OPERATING EXPENSES AND ACCOUNTS PAYABLE
Recording Expenses before They Are Paid
Please refer to Exhibit 8.1 at the start of the chapter, which highlights the connection between selling, general, and administrative expenses in the income statement and the second of the two accounts payable components in the balance sheet. Recall from Chapter 7 the two sources of accounts payable—from inventory purchases on credit, and from expenses not paid immediately. Chapter 7 explains the connection between inventory and accounts payable. This chapter explains how expenses drive the accounts payable liability of a business.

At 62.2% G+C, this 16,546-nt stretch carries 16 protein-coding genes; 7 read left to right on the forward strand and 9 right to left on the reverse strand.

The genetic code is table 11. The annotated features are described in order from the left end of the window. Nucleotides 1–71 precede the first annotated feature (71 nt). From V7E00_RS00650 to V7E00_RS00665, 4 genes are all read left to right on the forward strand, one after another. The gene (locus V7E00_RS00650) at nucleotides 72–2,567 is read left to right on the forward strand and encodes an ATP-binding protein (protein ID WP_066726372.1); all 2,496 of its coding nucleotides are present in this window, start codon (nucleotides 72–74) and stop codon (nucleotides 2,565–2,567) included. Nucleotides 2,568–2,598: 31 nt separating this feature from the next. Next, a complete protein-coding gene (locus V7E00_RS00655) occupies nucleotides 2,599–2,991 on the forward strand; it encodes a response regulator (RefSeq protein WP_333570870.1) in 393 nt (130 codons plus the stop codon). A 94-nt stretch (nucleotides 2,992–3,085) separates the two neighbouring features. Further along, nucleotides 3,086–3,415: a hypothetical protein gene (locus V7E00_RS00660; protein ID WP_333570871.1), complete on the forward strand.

Every business in the world has a wide variety of operating expenses. The term operating does not include cost of goods sold, interest, and income tax expenses. Also, in our example, the company’s depreciation expense is reported separately. All other operating expenses are combined into one conglomerate account labeled “Selling, General, and Administrative Expenses” (see the income statement in Exhibit 8.1). This expense title is widely used by businesses, although you see variations.
Day in and day out, many operating expenses are recorded when they are paid, at which time an expense account is increased and the cash account is decreased. (Chapter 3 explains ...